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PLoS One. 2014 Aug 6;9(8):e104621. doi: 10.1371/journal.pone.0104621. eCollection 2014.

Gas chromatography time-of-flight mass spectrometry (GC-TOF-MS)-based metabolomics for comparison of caffeinated and decaffeinated coffee and its implications for Alzheimer's disease.

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Department of Pharmacy, Faculty of Science, National University of Singapore, Singapore, Singapore.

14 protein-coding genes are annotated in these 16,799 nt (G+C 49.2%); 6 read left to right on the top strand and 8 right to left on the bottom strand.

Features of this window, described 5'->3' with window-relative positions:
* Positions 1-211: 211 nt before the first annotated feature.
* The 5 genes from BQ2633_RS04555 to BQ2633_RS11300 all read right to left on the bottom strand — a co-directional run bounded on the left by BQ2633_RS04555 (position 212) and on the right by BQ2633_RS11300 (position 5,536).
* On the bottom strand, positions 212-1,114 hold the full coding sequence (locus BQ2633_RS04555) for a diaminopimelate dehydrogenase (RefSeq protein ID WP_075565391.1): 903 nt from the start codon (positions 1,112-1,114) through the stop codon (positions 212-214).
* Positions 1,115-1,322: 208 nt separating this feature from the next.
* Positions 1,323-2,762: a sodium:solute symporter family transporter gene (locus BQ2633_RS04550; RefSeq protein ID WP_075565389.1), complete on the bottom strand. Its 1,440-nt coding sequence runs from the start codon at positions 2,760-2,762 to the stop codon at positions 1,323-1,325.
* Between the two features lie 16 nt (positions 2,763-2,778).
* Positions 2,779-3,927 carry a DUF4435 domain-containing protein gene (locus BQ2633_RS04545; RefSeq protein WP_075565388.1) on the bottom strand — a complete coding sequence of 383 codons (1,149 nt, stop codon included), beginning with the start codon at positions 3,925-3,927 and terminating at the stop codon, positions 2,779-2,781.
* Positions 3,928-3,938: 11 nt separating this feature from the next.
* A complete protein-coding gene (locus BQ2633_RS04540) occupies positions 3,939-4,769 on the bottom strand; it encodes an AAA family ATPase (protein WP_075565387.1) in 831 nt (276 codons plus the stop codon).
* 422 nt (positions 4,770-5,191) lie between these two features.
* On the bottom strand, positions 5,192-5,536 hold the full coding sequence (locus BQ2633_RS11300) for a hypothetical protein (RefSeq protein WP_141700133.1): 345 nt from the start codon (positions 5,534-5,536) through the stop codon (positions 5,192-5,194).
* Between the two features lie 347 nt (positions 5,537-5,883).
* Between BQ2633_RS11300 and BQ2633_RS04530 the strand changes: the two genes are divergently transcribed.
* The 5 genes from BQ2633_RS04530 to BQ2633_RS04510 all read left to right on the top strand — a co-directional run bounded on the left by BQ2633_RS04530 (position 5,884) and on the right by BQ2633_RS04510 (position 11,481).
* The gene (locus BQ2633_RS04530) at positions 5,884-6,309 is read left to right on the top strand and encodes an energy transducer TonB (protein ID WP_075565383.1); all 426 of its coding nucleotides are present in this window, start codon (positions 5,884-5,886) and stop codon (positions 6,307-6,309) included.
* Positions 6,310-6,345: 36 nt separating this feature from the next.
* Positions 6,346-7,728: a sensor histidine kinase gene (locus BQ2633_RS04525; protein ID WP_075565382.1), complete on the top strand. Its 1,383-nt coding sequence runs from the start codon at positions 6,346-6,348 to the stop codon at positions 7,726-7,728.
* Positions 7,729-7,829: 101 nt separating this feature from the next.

Findings from epidemiology, preclinical and clinical studies indicate that consumption of coffee could have beneficial effects against dementia and Alzheimer's disease (AD). The benefits appear to come from caffeinated coffee, but not decaffeinated coffee or pure caffeine itself. Therefore, the objective of this study was to use metabolomics approach to delineate the discriminant metabolites between caffeinated and decaffeinated coffee, which could have contributed to the observed therapeutic benefits. Gas chromatography time-of-flight mass spectrometry (GC-TOF-MS)-based metabolomics approach was employed to characterize the metabolic differences between caffeinated and decaffeinated coffee. Orthogonal partial least squares discriminant analysis (OPLS-DA) showed distinct separation between the two types of coffee (cumulative Q(2) = 0.998). A total of 69 discriminant metabolites were identified based on the OPLS-DA model, with 37 and 32 metabolites detected to be higher in caffeinated and decaffeinated coffee, respectively. These metabolites include several benzoate and cinnamate-derived phenolic compounds, organic acids, sugar, fatty acids, and amino acids. Our study successfully established GC-TOF-MS based metabolomics approach as a highly robust tool in discriminant analysis between caffeinated and decaffeinated coffee samples. Discriminant metabolites identified in this study are biologically relevant and provide valuable insights into therapeutic research of coffee against AD. Our data also hint at possible involvement of gut microbial metabolism to enhance therapeutic potential of coffee components, which represents an interesting area for future research.

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